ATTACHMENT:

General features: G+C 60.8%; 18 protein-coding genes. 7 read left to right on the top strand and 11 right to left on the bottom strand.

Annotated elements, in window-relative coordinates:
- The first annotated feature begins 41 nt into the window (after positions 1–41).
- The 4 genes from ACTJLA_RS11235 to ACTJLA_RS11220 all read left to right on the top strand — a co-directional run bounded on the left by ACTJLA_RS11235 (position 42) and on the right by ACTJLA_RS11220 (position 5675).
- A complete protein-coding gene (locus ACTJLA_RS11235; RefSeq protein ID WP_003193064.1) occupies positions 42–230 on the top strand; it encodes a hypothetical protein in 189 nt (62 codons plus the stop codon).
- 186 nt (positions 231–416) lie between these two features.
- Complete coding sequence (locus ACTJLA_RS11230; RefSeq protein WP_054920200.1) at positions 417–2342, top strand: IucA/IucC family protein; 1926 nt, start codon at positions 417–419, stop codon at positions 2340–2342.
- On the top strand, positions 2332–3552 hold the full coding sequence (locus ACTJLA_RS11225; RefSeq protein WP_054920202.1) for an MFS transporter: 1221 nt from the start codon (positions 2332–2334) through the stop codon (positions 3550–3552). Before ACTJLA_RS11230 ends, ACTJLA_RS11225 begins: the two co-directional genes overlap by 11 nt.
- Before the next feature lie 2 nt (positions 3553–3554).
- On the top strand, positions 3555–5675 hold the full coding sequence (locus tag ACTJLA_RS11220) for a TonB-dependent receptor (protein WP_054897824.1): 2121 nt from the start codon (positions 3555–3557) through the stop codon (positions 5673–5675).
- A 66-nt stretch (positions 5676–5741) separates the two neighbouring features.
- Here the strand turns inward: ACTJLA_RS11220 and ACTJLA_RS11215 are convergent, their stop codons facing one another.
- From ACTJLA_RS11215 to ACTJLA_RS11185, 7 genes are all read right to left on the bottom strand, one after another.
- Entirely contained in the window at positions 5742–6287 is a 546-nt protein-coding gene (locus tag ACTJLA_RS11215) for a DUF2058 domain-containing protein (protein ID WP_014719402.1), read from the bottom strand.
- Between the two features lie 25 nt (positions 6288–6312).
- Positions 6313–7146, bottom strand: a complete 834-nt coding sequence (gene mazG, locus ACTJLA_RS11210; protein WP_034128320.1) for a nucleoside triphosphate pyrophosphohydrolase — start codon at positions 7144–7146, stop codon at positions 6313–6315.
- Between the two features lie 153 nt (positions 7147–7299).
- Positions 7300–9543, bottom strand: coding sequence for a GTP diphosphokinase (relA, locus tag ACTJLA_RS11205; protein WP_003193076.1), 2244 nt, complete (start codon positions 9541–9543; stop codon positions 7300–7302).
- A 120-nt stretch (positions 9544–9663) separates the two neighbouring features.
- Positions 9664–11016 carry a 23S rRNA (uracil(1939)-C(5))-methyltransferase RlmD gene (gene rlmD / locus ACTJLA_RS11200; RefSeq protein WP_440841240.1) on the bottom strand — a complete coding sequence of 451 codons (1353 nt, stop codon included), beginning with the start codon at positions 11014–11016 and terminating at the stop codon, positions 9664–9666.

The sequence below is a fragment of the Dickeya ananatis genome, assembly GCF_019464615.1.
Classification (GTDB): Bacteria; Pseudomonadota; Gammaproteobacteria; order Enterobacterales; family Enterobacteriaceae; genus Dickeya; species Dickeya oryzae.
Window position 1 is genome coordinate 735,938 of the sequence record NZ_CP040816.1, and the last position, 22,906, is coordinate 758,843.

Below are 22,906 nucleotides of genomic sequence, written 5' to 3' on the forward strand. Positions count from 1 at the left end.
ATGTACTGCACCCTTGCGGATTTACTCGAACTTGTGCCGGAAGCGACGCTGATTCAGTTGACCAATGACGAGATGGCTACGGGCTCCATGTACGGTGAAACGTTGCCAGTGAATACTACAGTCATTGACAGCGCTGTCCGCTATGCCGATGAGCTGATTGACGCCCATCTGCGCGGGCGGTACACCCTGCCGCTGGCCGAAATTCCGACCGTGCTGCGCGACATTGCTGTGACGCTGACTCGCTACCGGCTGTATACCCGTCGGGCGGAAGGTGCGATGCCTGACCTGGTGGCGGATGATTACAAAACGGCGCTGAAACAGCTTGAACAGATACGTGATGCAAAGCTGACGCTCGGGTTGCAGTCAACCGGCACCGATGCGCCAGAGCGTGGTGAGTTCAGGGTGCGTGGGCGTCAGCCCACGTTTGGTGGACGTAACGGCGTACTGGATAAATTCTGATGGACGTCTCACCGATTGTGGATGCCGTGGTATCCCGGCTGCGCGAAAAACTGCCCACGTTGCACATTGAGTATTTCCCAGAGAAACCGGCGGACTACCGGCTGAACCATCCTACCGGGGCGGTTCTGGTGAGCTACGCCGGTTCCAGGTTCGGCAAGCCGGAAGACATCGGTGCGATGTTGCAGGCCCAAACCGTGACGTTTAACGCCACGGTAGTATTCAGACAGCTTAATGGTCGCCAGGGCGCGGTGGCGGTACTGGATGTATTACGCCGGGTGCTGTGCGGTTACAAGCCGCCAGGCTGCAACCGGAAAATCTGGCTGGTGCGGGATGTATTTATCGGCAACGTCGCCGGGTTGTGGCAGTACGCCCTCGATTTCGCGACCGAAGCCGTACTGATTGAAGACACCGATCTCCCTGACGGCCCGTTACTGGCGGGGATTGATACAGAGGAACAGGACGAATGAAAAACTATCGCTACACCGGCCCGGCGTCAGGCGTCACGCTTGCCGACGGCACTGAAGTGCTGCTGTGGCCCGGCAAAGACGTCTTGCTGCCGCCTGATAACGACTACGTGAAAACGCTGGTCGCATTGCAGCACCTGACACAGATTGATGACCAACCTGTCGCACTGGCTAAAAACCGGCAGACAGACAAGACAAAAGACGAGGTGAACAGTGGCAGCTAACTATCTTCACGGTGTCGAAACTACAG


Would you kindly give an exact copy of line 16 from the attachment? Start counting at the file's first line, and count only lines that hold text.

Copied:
- Positions 6313–7146, bottom strand: a complete 834-nt coding sequence (gene mazG, locus ACTJLA_RS11210; protein WP_034128320.1) for a nucleoside triphosphate pyrophosphohydrolase — start codon at positions 7144–7146, stop codon at positions 6313–6315.